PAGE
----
What are the best songs of Beatles? Let’s check out the list below.
- Hey Jude
Few back stories are better known than the one behind Hey Jude, the rousing seven-minute epic that gave The Beatles their lengthiest No. 1 hit, in more than one respect: It spent nine weeks in that position in 1968. After Lennon split with his first wife, Cynthia, McCartney was inspired by thoughts of the couple’s young son, Julian. The song was conceived, famously, as Hey Jules.
- Come Together
Originally intended by Lennon as a campaign song for LSD guru Timothy Leary when he ran for California governor in 1970, this became the last song all four Beatles cut in the studio together. For more on “Come Together” and the rest of the 100 greatest Beatles songs, pick up Rolling Stone: The Beatles 100 Greatest Songs on sale at barnesandnoble.com now.
- Let It Be
McCartney channeled Aretha Franklin’s soul in “Let It Be,” recorded during the peak of the Beatles’ troubled times. A month after its 1970 release, McCartney announced the band had broken up. For more on “Let It Be” and the rest of the 100 greatest Beatles songs, pick up Rolling Stone: The Beatles 100 Greatest Songs on sale at barnesandnoble.com now.
Some people said it was great melodic masterpiece. One of the most magnificent rock songs of all time. Never get tired of listening to it. It simply feeds your soul.
- The Fool on the Hill
1967’s The Fool on the Hill is as evocative a character study as Eleanor Rigby, though the character here is drawn with a lighter hand and heart.
McCartney, the main writer, has said he was inspired by the Maharishi Mahesh Yogi, and the lyrics finally convey more admiration than pity. But the melody — one of McCartney’s most sublime — has a gently plaintive quality that’s reinforced by the breezy but bittersweet arrangement, with its flourishes of flute and penny whistle.
Little wonder that The Fool on the Hill, featured on Magical Mystery Tour (and in the film), has been covered by artists ranging from Sergio Mendes to Aretha Franklin to Bjork.
- Abbey Road medley
Released in the fall of 1969, Abbey Road was the last album recorded by The Beatles, and it climaxes with a 16-minute series of short songs blended by McCartney and producer George Martin. Veering in mood from anguished to impish, from frantic to exultant, it’s a final, furious rush of creative energy and irresistible melodrama.
The medley segues from McCartney’s You Never Give Me Your Money (a nod to the group’s music business woes) to Lennon’s dreamy Sun King and quirky Mean Mr. Mustard and Polythene Pam. She Came in Through the Bathroom Window, Golden Slumbers and Carry That Weight are vintage McCartney, rocking hard and sweetly. And in The End: “The love you take is equal to the love you make.”
Is there a great pop song more ineffably melancholy than Girl? A sort of bluer companion piece to Norwegian Wood — Girl was also written chiefly by Lennon and included on Rubber Soul as well — this lean, haunting ballad explores a dilemma that has plagued moony young men since time began. But in addressing the problem of women — can’t live with ’em, can’t live without ’em — Lennon manages to seem at once more profound and less self-pitying than most.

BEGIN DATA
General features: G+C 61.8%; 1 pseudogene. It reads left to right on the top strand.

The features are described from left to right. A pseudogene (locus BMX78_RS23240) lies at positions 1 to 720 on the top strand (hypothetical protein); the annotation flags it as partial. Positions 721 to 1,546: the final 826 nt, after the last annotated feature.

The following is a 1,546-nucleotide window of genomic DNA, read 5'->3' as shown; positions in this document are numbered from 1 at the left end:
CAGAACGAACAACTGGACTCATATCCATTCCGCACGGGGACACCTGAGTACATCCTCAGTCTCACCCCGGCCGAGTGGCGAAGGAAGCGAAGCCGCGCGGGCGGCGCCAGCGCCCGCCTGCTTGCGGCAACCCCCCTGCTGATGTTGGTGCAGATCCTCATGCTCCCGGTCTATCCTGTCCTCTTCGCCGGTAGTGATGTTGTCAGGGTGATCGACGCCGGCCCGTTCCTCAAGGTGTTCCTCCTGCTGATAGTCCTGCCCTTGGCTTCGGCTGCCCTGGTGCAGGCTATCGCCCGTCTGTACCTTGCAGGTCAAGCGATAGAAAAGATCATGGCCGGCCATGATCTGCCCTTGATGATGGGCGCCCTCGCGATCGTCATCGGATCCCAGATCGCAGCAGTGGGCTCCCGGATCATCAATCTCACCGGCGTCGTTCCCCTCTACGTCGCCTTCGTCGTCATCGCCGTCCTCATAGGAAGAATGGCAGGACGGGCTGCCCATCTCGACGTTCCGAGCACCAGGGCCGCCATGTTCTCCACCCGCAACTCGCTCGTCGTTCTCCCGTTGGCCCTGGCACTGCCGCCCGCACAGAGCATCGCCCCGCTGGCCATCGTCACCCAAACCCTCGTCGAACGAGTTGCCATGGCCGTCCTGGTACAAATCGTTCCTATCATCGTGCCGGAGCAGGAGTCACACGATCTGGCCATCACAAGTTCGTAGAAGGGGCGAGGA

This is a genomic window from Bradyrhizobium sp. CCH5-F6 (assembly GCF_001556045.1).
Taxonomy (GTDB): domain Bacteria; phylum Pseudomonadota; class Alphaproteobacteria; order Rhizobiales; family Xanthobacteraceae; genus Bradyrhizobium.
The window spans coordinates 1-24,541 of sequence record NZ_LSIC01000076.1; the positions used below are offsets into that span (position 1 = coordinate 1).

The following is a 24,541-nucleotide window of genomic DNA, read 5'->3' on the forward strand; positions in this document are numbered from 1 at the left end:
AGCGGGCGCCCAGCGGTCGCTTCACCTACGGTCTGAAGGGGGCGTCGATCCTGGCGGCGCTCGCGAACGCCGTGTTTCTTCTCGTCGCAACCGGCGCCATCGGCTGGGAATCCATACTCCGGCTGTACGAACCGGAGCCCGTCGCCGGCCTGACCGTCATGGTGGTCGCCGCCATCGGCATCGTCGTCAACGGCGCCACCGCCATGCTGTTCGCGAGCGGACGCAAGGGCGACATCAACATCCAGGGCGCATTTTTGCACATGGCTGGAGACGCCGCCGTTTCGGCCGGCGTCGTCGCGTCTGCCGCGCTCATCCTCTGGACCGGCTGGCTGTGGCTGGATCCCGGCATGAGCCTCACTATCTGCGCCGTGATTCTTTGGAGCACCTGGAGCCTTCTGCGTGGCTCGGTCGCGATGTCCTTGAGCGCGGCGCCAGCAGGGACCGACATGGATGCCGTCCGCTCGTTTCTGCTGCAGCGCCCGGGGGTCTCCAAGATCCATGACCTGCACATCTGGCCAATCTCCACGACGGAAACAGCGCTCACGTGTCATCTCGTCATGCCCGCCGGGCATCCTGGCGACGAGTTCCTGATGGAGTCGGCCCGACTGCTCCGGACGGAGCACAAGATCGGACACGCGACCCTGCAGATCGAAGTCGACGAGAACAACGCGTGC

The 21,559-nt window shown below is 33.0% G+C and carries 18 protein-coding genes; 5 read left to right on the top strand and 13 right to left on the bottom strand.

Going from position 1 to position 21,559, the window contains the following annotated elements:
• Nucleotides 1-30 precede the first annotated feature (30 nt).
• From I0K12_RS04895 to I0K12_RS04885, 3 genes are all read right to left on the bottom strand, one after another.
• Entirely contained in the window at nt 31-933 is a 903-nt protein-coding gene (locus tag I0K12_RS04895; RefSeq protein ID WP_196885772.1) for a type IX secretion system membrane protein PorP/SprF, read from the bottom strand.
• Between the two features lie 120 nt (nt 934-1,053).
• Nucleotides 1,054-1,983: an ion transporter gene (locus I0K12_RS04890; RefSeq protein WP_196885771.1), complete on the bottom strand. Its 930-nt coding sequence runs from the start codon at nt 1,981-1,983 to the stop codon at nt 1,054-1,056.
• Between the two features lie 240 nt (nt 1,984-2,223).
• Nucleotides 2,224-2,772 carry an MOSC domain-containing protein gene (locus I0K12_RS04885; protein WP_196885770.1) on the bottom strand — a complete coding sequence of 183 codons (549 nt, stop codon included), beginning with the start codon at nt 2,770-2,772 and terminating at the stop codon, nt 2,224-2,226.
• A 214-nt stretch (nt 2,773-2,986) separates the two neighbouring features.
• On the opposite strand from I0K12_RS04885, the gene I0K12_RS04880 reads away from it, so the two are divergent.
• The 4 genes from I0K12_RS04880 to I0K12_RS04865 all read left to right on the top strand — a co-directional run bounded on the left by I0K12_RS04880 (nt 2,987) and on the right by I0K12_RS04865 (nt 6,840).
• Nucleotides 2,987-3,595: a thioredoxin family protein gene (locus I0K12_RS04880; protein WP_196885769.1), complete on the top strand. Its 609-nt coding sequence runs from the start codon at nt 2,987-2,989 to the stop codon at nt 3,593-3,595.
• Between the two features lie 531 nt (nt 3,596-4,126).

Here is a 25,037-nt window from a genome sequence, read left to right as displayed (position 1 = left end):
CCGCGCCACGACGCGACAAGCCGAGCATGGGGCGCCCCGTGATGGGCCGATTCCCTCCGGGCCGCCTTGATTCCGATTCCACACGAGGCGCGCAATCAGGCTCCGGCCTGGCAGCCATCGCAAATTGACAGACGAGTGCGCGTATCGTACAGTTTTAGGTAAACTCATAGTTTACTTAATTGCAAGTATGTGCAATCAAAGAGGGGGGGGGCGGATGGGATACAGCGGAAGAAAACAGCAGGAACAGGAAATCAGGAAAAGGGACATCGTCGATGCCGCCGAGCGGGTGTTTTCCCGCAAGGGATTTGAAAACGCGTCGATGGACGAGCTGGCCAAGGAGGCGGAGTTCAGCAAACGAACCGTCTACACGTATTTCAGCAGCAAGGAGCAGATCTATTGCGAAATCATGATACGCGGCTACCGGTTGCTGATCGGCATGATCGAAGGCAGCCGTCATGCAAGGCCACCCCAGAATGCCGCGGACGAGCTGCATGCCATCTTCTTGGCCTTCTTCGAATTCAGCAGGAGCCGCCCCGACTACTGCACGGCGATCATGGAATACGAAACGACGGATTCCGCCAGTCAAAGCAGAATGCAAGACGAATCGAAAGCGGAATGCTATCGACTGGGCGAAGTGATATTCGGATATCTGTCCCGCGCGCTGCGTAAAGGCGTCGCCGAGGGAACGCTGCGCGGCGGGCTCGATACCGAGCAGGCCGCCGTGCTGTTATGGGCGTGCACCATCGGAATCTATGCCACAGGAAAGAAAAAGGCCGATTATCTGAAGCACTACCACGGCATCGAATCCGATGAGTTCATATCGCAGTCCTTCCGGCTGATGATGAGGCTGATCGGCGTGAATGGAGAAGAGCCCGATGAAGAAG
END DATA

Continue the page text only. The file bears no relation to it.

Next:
- Here Comes the Sun
Love this song, it has something that changes my mood. A bad day can be changed in 3 minutes. One of the best of the Beatles and I think the best of George.
Here comes the sun is a beautiful song. Written by George Harrison in the album Abbey Road. An iconic album and a wonderful song.
Yes! BEST SONG EVER! In my opinion this will be the ONLY music my children listen to because it is inspiring and calming.
- Ticket to Ride
No single better reflects the mix of ambition, tension and pure pop genius that made The Beatles unique than Ticket to Ride. John Lennon and Paul McCartney have disputed the authorship of this chart-topping, spine-tingling hit from 1965’s Help! Lennon maintained that McCartney’s contribution was essentially Ringo Starr’s propulsive drum part, a key element in the production, which prefigures a heavier, more muscular rock sound.
- Penny Lane
McCartney crafted the shiny gem that is Penny Lane in homage to the Liverpool where he and Lennon grew up. (The title refers to a part of Lennon’s old neighborhood.) There is certainly a childlike innocence and ebullience to this No. 1 hit from 1967’s Magical Mystery Tour. But once again, those qualities belie a marked sophistication, and some sweat: Behind his breezy vocal, you can hear McCartney multitasking on several instruments — he plays three separate parts on the piano alone.
- A Day in the Life
Had The Beatles split up after the 1967 release of Sgt. Pepper’s Lonely Hearts Club Band, this closing track would have been the ideal coda to an amazing career. Instead, A Day in the Life was at once a summation of the band’s distinctive strengths — Lennon and McCartney’s songcraft, at another collaborative peak; the intuition and invention that enabled the four musicians and their studio colleagues to push the experimental envelope — and a sign that The Beatles’ creative juices were still flowing in full force.
The Beatles songs are available in iTunes. Check it out! To save download iTunes Music files as MP3 files, we would like to recommend you a converting software – Apple Music Converter.